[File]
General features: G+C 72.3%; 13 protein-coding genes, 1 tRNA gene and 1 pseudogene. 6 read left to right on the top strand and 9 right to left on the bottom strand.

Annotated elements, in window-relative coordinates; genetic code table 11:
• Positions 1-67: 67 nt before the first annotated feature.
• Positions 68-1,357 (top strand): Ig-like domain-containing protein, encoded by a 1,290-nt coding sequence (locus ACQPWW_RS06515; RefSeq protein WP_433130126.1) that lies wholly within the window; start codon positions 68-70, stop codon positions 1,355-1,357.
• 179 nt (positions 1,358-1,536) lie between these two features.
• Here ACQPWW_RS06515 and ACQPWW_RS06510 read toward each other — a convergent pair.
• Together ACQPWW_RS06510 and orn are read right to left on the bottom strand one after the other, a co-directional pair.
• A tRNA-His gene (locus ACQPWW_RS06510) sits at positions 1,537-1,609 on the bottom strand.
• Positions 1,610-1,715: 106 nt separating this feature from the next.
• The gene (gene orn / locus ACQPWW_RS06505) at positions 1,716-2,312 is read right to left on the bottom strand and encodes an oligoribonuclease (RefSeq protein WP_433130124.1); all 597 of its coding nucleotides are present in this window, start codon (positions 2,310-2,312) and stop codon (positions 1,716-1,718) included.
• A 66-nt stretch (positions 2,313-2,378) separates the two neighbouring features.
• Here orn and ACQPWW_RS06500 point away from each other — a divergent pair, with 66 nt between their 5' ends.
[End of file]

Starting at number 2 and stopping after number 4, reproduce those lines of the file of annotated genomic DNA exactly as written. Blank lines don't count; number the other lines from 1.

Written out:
Annotated elements, in window-relative coordinates; genetic code table 11:
• Positions 1-67: 67 nt before the first annotated feature.
• Positions 68-1,357 (top strand): Ig-like domain-containing protein, encoded by a 1,290-nt coding sequence (locus ACQPWW_RS06515; RefSeq protein WP_433130126.1) that lies wholly within the window; start codon positions 68-70, stop codon positions 1,355-1,357.